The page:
Five Films Every Catholic Should See

St. Thomas More… methinks you may have heard of him? Seriously though, he was so many things to so many people… husband, father, friend, mentor and judge. The film A Man for All Seasons, starring Paul Scofield, Orson Welles, Vanessa Redgrave, John Hurt, and Robert Shaw, is a compelling account of the events leading to the split of the Anglican Church from the Catholic Church in 1534, when the pope refused to grant King Henry VIII an annulment. With beautiful sets and natural scenery, and acting fit for a king (or pope, if you like…), this film is an example of some of the best historical non-fiction that has graced the big screen.

So many times in the modern era, science has outpaced ethical questions… not only should we strive to make things possible, but before doing so, we should strive to make sure they are indeed *good*. GATTACA postulates a society of lab engineered children and the discrimination doled out for those with more… traditional beginnings. Instead of college education or work experience being deciding factors in whether you are hirable, your DNA speaks for itself and—supposedly—your potential.

Dealing with the central most mysteries of our faith, The Passion brings to life the humanity of Christ in a way never seen before. Anne Katherine Emmerich’s visions informed Mel Gibson’s direction and Jim Caviezel’s acting. The Mass was said every day during the film, in the hopes that Christ’s presence would truly inform the essence of the film. Writes Caviezel, “The biggest challenge in the movie was not, as I originally thought, to memorize all the texts in Latin, Aramaic, or Hebrew, but all the physical efforts I needed to overcome… My lungs were full of fluid, and I had pneumonia. Chronic sleep deprivation should be added to that, since for months, I had to get up at 3:00 in the morning, because make-up would take almost eight hours.” Christ was also held by a priest in the monstrance, as he stood next to the camera man, so that Caviezel could truly reflect Christ in his acting. This happened both in the scenes of the Crucifixion and The Last Supper.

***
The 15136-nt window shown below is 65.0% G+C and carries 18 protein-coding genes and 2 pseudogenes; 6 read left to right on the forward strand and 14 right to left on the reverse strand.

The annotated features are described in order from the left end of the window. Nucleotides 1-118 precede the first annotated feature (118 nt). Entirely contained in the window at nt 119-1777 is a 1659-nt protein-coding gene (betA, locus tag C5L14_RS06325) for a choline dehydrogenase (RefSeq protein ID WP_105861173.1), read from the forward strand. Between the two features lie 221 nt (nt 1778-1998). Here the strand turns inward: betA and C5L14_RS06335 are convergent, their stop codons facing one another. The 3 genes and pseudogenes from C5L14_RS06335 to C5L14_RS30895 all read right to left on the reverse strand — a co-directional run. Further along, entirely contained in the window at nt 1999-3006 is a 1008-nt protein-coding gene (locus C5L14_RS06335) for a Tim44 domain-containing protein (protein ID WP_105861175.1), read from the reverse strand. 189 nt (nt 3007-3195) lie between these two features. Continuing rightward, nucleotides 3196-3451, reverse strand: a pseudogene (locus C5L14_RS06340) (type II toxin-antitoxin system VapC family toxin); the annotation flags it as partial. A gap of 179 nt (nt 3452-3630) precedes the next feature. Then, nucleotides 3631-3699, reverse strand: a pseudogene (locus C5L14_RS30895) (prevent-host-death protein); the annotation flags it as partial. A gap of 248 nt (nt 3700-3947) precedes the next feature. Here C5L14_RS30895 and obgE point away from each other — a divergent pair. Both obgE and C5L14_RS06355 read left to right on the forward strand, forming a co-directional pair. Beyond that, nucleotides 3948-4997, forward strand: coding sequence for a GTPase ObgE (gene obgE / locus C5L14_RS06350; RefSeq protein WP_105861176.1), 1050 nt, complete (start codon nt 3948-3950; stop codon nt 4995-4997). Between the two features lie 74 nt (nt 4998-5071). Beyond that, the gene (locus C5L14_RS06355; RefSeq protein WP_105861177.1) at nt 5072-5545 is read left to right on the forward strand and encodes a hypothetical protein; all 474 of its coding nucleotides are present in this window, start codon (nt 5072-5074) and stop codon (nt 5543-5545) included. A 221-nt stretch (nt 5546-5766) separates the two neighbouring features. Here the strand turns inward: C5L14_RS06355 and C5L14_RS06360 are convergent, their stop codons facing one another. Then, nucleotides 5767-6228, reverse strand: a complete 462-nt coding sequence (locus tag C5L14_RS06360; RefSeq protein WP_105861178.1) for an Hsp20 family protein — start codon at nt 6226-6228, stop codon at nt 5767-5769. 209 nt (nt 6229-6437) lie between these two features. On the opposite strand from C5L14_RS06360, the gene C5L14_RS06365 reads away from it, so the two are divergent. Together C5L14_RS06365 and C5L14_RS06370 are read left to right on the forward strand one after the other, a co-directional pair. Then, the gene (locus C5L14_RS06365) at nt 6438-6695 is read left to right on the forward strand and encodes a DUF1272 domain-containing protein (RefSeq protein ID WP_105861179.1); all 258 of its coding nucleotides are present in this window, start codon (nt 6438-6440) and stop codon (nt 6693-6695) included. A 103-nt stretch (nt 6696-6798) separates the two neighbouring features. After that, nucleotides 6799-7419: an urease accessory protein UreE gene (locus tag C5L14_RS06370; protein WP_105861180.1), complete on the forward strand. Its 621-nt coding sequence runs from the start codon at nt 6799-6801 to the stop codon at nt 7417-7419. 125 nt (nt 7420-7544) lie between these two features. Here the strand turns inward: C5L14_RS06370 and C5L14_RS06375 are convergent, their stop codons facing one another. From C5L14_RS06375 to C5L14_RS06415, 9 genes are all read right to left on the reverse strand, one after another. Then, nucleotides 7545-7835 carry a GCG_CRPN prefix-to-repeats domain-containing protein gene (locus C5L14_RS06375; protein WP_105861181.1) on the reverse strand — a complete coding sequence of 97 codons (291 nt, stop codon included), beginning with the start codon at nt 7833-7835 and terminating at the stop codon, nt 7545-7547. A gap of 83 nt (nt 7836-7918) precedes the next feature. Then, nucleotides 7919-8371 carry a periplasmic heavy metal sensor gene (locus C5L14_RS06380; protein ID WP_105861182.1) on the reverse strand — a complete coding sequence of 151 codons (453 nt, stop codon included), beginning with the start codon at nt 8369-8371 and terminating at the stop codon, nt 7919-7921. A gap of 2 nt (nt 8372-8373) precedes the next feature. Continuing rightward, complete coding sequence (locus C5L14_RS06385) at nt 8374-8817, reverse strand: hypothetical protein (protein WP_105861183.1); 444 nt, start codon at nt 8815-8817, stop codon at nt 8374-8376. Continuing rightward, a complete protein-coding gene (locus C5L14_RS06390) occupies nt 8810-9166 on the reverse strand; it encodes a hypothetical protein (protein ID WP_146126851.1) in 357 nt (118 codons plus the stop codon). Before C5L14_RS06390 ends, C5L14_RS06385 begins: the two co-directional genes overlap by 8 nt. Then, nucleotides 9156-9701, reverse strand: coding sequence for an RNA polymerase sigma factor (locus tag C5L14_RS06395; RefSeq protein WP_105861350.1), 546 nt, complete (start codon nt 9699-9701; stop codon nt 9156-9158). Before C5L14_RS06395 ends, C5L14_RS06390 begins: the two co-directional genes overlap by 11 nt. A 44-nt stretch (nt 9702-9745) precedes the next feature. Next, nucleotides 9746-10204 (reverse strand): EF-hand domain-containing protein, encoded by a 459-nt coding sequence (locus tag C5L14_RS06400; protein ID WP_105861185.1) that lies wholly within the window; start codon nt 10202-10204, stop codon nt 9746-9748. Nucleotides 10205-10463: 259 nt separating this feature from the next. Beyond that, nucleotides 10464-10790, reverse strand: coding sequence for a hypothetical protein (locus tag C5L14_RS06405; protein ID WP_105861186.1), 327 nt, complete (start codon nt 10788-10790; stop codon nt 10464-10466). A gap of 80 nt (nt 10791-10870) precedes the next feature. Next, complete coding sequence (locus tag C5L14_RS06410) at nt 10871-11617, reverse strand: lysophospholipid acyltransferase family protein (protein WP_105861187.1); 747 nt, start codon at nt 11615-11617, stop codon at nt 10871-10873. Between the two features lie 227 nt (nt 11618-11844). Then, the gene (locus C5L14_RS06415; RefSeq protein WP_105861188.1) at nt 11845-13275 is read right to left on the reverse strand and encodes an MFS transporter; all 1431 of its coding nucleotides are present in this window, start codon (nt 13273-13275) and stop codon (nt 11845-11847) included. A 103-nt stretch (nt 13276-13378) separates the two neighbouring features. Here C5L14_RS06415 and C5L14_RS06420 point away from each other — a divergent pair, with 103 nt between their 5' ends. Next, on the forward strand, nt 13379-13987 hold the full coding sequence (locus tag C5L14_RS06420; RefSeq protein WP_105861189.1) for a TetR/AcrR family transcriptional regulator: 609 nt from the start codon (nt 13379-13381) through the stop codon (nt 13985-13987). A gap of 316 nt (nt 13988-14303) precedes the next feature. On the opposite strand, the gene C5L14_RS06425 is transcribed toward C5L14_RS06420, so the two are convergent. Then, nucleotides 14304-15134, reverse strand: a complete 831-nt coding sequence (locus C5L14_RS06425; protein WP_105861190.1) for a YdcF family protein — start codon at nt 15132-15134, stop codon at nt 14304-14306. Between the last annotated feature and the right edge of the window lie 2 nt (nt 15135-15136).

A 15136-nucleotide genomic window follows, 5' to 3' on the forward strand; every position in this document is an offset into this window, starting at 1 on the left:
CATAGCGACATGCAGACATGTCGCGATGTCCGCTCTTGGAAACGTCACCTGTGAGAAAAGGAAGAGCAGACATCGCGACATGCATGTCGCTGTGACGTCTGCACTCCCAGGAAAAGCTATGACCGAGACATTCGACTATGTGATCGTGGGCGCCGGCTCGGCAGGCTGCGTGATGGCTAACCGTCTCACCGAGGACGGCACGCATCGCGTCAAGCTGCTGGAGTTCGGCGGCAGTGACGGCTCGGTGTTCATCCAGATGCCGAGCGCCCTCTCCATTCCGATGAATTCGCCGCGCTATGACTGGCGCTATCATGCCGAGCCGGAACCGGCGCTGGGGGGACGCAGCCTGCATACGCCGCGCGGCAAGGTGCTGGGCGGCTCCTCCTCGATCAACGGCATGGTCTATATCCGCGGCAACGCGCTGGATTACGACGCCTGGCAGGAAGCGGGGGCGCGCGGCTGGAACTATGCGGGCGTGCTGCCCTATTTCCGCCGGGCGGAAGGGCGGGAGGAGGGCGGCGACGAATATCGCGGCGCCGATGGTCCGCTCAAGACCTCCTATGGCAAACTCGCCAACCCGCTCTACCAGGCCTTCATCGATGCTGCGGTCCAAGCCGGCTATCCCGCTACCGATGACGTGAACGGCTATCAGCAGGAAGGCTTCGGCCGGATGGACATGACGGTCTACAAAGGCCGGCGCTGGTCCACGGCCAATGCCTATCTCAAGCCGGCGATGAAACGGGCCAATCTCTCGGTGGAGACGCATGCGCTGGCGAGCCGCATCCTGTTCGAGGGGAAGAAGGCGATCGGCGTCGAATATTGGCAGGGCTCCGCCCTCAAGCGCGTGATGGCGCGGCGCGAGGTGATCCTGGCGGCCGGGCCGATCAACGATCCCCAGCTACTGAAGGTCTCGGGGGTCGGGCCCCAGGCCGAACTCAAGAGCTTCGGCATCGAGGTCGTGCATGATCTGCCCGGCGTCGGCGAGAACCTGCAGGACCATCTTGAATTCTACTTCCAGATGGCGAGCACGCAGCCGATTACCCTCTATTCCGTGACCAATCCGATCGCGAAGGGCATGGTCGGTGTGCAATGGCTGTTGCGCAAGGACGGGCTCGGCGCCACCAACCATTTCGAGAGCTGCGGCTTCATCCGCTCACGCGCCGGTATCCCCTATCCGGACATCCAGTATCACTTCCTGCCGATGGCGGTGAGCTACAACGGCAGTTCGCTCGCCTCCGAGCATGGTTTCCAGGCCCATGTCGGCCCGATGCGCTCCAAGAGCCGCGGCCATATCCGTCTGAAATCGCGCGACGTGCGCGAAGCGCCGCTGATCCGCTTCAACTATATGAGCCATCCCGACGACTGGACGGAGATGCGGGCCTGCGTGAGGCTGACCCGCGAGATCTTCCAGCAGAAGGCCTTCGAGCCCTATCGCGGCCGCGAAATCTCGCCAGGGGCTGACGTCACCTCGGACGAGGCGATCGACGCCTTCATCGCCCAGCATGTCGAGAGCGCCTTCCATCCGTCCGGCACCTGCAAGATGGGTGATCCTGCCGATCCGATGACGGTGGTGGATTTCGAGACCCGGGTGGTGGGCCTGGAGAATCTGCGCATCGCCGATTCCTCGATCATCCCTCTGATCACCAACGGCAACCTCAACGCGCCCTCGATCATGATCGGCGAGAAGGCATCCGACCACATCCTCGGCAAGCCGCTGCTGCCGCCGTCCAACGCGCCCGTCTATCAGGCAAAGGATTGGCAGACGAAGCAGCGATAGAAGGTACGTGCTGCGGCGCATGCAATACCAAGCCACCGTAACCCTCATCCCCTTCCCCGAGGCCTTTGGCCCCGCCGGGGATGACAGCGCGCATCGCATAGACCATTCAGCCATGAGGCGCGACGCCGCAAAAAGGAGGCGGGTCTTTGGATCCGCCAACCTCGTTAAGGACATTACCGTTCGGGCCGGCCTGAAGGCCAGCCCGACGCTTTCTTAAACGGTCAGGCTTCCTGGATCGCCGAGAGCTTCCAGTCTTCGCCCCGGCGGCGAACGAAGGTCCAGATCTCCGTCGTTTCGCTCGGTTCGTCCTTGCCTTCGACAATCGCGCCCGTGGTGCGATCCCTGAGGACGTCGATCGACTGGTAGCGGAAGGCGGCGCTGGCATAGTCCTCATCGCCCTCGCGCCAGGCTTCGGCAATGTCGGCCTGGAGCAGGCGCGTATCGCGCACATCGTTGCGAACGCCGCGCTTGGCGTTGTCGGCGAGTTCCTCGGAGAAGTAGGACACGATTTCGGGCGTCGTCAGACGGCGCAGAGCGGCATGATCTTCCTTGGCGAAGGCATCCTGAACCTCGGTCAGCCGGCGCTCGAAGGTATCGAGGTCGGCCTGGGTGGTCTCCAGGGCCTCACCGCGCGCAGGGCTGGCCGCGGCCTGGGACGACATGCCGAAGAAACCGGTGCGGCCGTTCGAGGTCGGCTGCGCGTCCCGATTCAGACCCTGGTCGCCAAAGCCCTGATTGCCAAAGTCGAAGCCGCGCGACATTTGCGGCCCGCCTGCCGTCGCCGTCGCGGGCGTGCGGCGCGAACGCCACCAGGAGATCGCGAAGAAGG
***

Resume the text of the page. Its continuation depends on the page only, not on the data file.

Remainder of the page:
Roman Holiday is easily one of my favorite films of all time. Full of opposites, it blends the modern with the ancient, the proper with the common, and the humorous with the solemn. Every time I watch it, half of me wishes for a different ending, but the rest of me remembers that the ending is a good one, and it would not be a good movie without the ending as it is. I’m earnestly trying not to spoil anything, but if you have not, please go watch this movie as soon as you can get your hands on a copy. Virtue and vice are balanced with happiness and duty in the best of ways. I’ve never heard anyone say, “I hate Roman Holiday!” I’m sure it’s possible that someone does. It’s also likely that that person is a monster.

While meandering through the diapers and toys strewn all over my life, and in a rare moment when all of my three (at the time) small children were asleep, I chanced upon Molokai, starring David Wenham (Faramir, anyone?). I remembered my college priest giving a homily about Fr. Damien, who was sent to an island of lepers and being astonished at the cruelty of his circumstances. Despite this, God’s grace was sufficient. Exiled without even a proper way for him to go to confession, Fr. Damien learned to trust in God’s providence and invent ways around his all too present valley of tears (like publicly giving his confession to a visiting priest in another language so that the sacrament was valid and the others present would not be privy to that delicate information.) He was truly an inspiration, and a hero… truly an example of herculean virtue often necessary to even live in modern times.

Does your list differ from mine? I’d love to hear yours!